Wall Street’s Favorite Sport Is a Failing Business
Tennis may appear to be on a roll, with exciting young players and record ratings. But if it were a company, activist shareholders would have already called for a restructuring.The DealBook newsletter delves into a single topic or theme every weekend, providing reporting and analysis that offers a better understanding of an important issue in business. If you don’t already receive the daily newsletter,
This weekend is the climax of the U.S. Open, as Ons Jabeur and Iga Swiatek face off in the women’s final today and Casper Ruud plays Carlos Alcaraz for the men’s title tomorrow.
It is also Wall Street’s favorite spectator sports event — a place to see and be seen.
The stands in Flushing Meadows, Queens, are filled with Wall Street titans and corporate America’s top executives. Presiding there is Jamie Dimon, chief executive of JPMorgan Chase, the Open’s top sponsor, feting clients who have flown in from Silicon Valley, Miami and practically everywhere in between. Bill Gates, a longtime tennis fan, regularly attends. Virtually every major Wall Street bank has a private suite or courtside seats for entertaining. Hedge fund magnates are also out in force, led by Bill Ackman, who is such a tennis fan that he built a court on the roof of his office and has personally sponsored players. And then there are the power players in attendance like Michelle Obama and Jon Bon Jovi who sat courtside Friday night.
And yet the business of tennis — if judged by Wall Street standards — increasingly looks like a failing enterprise.
If it were a company, activist shareholders would have already descended, calling for a restructuring. In fact, some are — raising the prospect of a turnaround effort or else the risk that a competitor could emerge to steal tennis players the same way LIV Golf has sought to upend the PGA Tour.
With the Open finals upon us, DealBook spoke with some of the top agents, financiers and insiders to capture the state of play for professional tennis, a business that has always been opaque and uneven. We started by getting a lay of the land from Matthew Futterman, a veteran sports journalist who covers tennis and the business behind it for The New York Times.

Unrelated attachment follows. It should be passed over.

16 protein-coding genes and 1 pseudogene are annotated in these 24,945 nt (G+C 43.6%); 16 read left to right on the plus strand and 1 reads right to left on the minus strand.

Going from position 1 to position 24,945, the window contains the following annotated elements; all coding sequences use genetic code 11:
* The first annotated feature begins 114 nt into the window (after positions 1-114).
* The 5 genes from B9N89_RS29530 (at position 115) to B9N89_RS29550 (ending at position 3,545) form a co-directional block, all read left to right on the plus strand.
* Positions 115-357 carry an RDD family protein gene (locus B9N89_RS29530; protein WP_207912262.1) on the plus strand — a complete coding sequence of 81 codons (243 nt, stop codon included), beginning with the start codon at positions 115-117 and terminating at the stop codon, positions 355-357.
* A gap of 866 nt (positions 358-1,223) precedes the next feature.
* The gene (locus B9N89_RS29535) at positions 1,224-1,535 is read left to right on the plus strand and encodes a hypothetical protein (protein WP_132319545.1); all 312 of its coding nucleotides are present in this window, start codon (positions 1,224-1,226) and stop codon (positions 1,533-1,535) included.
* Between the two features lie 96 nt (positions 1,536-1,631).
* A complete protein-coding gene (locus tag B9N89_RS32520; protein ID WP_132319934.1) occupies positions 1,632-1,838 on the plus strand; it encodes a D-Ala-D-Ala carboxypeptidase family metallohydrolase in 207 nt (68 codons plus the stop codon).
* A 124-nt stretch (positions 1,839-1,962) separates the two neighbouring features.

It really depends on who you are. If you’re a big star, in the top 20 or 30, you have a pretty good life: You’ve got sponsors, you can afford to have a good team around you, coaches, physios, hitting partners.
When you get below that level, it gets a lot more difficult and you start to get worried, especially once you fall below the top 60 or so. “Can I bring in enough money to pay for all of my overhead?” If you’re outside the top 80 and definitely the top 100, you might be breaking even, but there’s a good chance you’re not.
It’s kind of a crazy situation given how popular tennis is. In a lot of countries, it’s the second most popular sport, and it has some megastars who are among the most highly paid athletes in the world.
Tennis is roughly a $2 billion business. But the industry can support only 100 or so players. If you’re the 50th- or 60th-best basketball player, you’re probably making $12 million a year at least, assuming you’ve been in the league a few years.
There’s a bureaucracy in this sport that doesn’t exist anywhere else. It’s run by seven organizations: the four Grand Slam tournaments; the WTA tour for women; the ATP for men; and the International Tennis Federation, the world governing body, which oversees the Davis Cup and the Olympics and has some involvement with the Slams.